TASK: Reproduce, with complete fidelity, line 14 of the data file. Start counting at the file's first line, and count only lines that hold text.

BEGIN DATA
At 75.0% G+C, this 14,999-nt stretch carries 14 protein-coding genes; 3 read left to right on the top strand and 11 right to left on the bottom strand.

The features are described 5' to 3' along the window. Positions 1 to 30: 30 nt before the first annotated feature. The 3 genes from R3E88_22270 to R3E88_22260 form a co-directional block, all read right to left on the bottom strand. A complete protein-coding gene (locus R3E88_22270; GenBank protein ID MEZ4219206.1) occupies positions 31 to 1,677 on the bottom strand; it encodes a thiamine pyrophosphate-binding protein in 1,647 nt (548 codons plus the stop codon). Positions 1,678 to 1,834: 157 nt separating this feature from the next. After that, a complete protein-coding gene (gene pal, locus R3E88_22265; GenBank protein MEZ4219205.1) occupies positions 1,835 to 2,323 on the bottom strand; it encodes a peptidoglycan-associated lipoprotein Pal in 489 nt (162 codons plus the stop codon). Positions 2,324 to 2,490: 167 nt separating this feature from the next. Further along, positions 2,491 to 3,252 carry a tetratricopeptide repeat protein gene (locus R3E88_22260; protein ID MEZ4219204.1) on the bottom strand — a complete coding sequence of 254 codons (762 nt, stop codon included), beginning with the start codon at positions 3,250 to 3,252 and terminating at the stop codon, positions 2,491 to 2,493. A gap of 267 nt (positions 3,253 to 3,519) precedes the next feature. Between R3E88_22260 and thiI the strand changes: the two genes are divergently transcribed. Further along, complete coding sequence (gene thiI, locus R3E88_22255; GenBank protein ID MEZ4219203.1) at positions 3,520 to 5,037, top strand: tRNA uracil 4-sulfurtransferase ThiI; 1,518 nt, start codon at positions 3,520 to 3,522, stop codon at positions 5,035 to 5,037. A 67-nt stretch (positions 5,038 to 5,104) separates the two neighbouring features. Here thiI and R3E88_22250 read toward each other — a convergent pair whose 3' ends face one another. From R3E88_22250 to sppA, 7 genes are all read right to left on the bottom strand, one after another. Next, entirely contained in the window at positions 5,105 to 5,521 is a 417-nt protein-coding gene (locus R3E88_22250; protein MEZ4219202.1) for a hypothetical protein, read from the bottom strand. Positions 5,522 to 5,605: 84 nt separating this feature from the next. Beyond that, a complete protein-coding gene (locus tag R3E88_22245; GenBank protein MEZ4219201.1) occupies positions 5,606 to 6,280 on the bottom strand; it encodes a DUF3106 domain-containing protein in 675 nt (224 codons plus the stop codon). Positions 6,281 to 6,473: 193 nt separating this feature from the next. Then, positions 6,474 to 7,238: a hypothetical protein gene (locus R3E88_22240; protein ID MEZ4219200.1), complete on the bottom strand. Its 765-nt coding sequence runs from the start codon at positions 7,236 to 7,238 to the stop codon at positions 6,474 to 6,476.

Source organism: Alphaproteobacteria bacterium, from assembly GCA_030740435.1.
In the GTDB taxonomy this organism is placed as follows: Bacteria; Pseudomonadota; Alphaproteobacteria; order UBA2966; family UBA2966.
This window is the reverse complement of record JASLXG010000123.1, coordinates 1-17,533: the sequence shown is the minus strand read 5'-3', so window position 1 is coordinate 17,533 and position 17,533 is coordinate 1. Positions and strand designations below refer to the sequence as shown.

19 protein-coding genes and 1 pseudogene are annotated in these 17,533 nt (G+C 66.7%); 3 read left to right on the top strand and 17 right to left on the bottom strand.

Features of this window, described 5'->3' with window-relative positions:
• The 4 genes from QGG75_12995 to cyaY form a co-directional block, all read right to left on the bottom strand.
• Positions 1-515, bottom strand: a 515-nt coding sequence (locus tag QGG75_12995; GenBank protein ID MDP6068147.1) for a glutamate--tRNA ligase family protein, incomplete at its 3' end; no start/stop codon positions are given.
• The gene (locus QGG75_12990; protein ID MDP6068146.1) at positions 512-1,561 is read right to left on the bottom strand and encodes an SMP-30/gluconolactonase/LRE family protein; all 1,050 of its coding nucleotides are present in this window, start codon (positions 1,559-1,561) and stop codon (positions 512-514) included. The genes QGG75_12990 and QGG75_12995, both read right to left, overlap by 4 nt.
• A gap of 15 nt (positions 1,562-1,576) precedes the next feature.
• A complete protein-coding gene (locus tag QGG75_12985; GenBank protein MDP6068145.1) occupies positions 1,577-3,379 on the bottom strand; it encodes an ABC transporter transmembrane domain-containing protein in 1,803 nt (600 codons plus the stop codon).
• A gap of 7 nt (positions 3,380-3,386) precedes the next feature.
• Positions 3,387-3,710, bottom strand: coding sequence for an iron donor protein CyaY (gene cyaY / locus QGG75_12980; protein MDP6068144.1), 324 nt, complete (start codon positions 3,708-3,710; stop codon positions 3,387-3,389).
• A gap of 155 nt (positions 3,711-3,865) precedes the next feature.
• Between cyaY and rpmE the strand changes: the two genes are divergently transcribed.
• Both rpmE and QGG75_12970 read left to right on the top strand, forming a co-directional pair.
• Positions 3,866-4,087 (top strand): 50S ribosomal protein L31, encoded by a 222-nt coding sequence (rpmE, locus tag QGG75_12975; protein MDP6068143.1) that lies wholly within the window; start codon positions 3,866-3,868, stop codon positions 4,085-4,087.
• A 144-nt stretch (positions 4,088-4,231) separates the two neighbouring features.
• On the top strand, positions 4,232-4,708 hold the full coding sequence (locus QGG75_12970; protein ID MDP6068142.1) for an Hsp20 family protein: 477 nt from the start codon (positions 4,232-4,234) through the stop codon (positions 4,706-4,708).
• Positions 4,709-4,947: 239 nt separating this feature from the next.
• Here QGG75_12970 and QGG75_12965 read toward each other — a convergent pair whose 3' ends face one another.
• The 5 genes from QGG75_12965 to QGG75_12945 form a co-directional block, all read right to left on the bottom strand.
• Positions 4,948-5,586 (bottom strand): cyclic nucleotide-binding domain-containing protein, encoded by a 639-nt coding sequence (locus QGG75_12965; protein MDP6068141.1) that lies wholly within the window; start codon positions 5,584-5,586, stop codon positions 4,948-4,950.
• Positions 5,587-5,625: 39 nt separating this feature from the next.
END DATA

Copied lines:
• Positions 3,387-3,710, bottom strand: coding sequence for an iron donor protein CyaY (gene cyaY / locus QGG75_12980; protein MDP6068144.1), 324 nt, complete (start codon positions 3,708-3,710; stop codon positions 3,387-3,389).